A cervical polyp is diagnosed through a physical examination and a biopsy, according to MedlinePlus. During the physical examination, if the doctor sees fingerlike smooth growths that are smooth and red or purple, a cervical biopsy is performed to determine if the polyp is cancerous. Most cervical polyps are benign.
Symptoms of cervical polyps include vaginal bleeding after intercourse or douching, yellow or white mucus, very heavy menstrual periods and abnormal vaginal bleeding between periods or after menopause, explains MedlinePlus. Women should contact a doctor if the have abnormal vaginal bleeding and discharge, or if menstrual periods become abnormally heavy.
Young women who have not yet started menstruating typically do not develop cervical polyps, although they are common among older women, advises MedlinePlus. Cervical polyps are often diagnosed in women aged 20 and older who have children. Some women develop multiple cervical polyps, but most only develop one. The cause of cervical polyps is unknown but may result from chronic inflammation, clogged cervical blood vessels and an abnormal response to increased estrogen levels.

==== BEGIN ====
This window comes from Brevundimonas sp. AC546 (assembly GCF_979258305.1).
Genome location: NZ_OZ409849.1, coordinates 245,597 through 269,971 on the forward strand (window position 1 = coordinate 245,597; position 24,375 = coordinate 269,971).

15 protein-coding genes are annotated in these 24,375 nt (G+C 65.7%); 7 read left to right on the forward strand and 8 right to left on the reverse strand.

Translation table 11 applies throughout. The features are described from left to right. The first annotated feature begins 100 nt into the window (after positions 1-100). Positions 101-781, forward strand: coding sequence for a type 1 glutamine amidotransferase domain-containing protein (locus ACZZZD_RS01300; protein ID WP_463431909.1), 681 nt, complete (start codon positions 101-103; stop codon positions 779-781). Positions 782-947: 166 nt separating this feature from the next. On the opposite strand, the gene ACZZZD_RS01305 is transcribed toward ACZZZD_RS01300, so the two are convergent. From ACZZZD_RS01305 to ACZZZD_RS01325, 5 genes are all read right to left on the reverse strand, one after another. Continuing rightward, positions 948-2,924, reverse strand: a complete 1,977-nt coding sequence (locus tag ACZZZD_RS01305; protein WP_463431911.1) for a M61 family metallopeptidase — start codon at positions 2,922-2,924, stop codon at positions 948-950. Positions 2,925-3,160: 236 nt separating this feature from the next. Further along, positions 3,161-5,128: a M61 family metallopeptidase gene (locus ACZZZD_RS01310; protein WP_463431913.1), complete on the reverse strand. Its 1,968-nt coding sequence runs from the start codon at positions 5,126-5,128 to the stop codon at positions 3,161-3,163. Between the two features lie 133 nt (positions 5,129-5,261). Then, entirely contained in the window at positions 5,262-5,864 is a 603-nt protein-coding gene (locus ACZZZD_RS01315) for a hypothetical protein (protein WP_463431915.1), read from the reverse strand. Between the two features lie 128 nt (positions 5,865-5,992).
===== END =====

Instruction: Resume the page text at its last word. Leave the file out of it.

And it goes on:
Treatment options to remove cervical polyps include twisting off the polyp at the base, cutting off the polyp after tying a string around its base and removing the polyp with forceps, details Healthline. Liquid nitrogen, laser surgery or electrocautery ablation is used to destroy the polyp base.